French Govt Proposes Schools Pay Tribute to Teacher Killed by Jihadist Refugee

TOPSHOT - A portrait of French teacher Samuel Paty is displayed on the facade of the Opera
PASCAL GUYOT/AFP via Getty Images

The French Ministry of National Education proposes holding tributes in schools to the memory of teacher Samuel Paty, who was beheaded in the street last year by a radical Islamic terrorist.

The ministry proposed that on October 15th schools across the country should pay tribute to the memory of the teacher, who was murdered by Chechen refugee Abdoullakh Anzorov after showing cartoons of the Islamic prophet Mohammed to pupils on October 16th last year during a class on freedom of expression.

“Schools and establishments will be able to organize a time of meditation in memory of Samuel Paty, and devote an hour of classes on Friday, October 15 to a time of exchanges, the content of which will be left to the choice of the teams according to their respective situations and taking into account, in particular, the age of the students,” Education Minister Jean-Michel Blanquer stated in a note published by broadcaster France Info.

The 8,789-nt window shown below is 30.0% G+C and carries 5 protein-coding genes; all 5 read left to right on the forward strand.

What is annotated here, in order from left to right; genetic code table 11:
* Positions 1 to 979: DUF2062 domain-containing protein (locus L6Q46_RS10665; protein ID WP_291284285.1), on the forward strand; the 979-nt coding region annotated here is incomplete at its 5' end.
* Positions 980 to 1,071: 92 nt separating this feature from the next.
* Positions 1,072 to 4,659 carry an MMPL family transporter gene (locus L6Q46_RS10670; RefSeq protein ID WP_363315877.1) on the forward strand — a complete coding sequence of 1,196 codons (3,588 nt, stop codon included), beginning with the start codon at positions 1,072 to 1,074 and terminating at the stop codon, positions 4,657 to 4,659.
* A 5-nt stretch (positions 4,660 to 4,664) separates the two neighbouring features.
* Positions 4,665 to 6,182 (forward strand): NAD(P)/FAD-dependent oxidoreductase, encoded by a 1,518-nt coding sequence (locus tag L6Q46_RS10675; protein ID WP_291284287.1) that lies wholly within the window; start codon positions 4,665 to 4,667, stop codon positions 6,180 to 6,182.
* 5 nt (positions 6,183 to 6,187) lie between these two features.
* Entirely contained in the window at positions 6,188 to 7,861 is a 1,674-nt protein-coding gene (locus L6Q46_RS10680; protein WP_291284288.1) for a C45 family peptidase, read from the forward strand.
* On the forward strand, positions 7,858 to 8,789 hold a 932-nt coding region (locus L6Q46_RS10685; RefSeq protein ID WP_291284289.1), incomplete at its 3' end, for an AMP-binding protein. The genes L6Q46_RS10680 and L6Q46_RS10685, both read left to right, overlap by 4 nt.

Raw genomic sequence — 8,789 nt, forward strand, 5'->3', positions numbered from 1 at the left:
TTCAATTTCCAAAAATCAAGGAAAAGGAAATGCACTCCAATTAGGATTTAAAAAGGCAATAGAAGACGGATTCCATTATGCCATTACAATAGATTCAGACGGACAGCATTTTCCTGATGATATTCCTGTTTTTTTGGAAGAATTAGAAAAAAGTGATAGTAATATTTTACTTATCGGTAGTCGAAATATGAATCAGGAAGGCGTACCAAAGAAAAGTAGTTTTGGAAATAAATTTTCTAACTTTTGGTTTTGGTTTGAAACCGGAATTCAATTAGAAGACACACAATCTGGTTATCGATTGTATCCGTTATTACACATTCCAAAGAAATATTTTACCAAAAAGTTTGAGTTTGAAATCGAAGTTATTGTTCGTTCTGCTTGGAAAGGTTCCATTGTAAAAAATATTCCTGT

Blanquer added that the time would be an opportunity for students to reflect on issues such as critical thinking and the role of the teacher, and included resources for teachers on the topics of freedom of expression and the values of the French republic.

The murder of Samuel Paty shocked many in France, and it was later revealed that the teenager who was the origin of the claims against Mr Paty had lied about ever being in his class when the Mohammed cartoons were shown.

The teen’s father, Brahim Chnina, was one of the main people behind a social media campaign that eventually culminated in Chechen refugee Abdoullakh Anzorov taking matters into his own hands and beheading Paty in the street in a Paris suburb. Chnina had also reportedly been in direct contact with Anzorov prior to the murder.

In the aftermath of the attack, it was reported that, from the death of Mr Paty to November 3rd, French authorities reported 400 incidents of the praising of terrorism among school pupils.

Another 393 incidents were reported between November 4th and the 30th, nearly half of them taking place in middle schools.

A teacher in Paris’s no-go suburbs said that at least a third of her pupils openly questioned the idea that people should be allowed to freely criticise Islam.


Follow Chris Tomlinson on Twitter at @TomlinsonCJ or email at ctomlinson(at)


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